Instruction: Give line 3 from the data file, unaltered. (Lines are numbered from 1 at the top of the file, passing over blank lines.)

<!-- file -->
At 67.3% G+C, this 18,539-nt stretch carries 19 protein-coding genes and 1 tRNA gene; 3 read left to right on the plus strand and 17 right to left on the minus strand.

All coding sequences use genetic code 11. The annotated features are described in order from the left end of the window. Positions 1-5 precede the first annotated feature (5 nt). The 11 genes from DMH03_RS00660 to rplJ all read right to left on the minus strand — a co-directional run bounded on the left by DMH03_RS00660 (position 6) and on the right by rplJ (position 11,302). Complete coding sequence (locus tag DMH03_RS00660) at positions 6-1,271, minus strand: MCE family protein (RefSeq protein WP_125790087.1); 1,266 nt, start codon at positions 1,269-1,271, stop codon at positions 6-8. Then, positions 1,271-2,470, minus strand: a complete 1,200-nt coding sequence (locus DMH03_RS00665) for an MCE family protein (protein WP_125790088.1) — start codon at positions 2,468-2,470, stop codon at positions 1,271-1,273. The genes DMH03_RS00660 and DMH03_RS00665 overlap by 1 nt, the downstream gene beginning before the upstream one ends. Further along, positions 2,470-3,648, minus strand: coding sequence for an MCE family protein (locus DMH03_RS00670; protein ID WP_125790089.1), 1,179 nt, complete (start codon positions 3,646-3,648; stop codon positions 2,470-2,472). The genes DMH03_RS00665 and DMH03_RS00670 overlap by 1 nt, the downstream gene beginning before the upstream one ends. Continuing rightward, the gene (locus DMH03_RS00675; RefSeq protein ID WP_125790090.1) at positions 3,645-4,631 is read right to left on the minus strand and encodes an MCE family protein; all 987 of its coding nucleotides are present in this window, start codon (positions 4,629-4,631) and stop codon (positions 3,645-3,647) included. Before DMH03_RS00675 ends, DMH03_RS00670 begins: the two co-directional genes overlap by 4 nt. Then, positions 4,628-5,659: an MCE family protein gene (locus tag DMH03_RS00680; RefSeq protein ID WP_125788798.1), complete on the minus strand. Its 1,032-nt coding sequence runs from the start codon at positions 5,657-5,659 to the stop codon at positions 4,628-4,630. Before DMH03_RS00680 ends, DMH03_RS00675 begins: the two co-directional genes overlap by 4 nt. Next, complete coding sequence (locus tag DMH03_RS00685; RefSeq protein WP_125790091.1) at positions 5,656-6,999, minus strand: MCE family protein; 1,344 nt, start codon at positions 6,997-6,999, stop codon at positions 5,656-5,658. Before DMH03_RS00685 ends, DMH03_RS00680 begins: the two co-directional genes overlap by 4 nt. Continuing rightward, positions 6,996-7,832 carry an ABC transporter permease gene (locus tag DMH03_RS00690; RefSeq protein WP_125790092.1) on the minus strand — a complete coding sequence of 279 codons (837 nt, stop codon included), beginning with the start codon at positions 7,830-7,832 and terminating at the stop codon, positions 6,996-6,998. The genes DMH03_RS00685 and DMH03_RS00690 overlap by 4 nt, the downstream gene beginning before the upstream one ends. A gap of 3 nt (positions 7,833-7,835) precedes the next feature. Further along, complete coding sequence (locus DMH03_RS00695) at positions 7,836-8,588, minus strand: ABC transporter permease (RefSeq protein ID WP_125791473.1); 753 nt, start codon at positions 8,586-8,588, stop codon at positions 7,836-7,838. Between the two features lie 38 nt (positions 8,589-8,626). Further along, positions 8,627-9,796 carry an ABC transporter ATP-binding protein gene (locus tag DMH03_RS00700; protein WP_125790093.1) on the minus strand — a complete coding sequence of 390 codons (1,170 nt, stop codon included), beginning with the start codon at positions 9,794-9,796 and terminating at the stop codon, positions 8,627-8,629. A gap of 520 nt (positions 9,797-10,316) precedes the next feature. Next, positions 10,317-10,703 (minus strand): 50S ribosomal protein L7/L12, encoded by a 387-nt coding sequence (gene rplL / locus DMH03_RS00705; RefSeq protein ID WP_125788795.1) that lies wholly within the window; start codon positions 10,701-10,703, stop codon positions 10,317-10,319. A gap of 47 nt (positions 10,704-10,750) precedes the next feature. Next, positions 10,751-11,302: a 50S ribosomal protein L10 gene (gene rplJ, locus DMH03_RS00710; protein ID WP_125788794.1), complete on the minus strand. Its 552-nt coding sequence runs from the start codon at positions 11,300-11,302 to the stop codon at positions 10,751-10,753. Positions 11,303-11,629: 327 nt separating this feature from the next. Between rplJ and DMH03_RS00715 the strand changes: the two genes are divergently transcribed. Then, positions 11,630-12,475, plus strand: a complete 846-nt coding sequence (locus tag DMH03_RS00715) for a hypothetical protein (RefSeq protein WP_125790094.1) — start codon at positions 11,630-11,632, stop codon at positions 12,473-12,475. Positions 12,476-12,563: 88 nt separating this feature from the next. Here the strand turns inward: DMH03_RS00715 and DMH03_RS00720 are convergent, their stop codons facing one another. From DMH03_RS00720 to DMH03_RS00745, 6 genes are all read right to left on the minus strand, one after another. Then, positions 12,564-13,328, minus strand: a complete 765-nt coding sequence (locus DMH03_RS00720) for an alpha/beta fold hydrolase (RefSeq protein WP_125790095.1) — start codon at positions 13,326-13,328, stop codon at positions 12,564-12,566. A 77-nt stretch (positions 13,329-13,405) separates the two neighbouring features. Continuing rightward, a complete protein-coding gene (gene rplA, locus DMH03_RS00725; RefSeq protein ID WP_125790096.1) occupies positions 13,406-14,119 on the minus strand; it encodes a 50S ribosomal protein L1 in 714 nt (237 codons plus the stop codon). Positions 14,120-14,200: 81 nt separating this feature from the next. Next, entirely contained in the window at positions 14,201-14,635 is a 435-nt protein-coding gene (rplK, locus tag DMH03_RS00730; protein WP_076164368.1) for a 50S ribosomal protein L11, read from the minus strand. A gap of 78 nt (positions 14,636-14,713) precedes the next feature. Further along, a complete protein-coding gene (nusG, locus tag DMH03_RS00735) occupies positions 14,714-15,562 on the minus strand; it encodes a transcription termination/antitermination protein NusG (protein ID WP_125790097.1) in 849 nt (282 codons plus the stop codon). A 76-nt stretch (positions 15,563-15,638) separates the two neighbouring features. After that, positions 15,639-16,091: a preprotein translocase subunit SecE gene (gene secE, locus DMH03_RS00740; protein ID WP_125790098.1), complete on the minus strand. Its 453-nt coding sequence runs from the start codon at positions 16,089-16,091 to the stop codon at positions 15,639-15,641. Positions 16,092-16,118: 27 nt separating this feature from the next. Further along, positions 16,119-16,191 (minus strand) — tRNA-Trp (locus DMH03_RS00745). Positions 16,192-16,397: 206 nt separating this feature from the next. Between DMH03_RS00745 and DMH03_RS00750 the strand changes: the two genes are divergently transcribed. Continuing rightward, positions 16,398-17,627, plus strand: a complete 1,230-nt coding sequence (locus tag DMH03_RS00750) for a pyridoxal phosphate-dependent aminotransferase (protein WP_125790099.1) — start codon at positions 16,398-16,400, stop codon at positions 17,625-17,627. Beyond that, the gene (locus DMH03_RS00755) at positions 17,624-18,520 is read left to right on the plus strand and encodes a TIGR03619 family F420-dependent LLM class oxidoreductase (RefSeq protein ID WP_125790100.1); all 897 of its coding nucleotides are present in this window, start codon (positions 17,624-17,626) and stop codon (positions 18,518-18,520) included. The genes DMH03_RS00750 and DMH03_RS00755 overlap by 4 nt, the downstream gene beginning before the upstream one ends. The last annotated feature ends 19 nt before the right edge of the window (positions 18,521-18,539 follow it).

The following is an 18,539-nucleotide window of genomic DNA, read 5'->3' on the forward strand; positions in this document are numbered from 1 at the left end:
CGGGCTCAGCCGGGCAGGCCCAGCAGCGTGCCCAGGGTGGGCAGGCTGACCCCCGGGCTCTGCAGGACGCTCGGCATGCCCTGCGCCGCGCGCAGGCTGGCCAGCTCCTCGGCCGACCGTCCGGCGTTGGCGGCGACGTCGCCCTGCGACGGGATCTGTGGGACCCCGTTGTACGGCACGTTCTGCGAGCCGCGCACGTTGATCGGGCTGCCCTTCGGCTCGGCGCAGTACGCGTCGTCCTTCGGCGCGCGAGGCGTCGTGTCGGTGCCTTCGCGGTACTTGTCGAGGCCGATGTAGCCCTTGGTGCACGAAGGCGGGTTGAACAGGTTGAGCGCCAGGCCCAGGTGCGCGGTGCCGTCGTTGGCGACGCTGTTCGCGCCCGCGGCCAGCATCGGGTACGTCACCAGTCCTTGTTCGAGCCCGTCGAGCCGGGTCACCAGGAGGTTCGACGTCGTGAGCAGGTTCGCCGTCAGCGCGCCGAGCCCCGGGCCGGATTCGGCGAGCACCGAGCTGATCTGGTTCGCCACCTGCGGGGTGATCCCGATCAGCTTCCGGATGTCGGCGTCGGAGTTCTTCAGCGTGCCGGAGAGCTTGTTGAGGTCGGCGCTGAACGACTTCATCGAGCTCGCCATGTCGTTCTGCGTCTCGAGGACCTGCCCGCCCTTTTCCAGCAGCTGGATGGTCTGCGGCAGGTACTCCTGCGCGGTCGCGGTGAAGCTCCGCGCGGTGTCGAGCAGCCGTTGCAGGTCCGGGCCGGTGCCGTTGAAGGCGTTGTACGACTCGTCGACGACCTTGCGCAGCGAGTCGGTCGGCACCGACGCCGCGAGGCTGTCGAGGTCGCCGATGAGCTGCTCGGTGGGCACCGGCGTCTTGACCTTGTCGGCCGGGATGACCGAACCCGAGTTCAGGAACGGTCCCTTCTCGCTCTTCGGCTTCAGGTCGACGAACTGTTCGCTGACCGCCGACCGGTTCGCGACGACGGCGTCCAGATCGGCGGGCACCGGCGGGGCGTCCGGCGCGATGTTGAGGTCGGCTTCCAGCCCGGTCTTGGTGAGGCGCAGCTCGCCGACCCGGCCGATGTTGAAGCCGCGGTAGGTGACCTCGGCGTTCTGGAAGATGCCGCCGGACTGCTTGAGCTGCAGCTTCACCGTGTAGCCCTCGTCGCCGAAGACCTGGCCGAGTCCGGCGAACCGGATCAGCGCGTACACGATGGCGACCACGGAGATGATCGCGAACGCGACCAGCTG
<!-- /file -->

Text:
The following is an 18,539-nucleotide window of genomic DNA, read 5'->3' on the forward strand; positions in this document are numbered from 1 at the left end: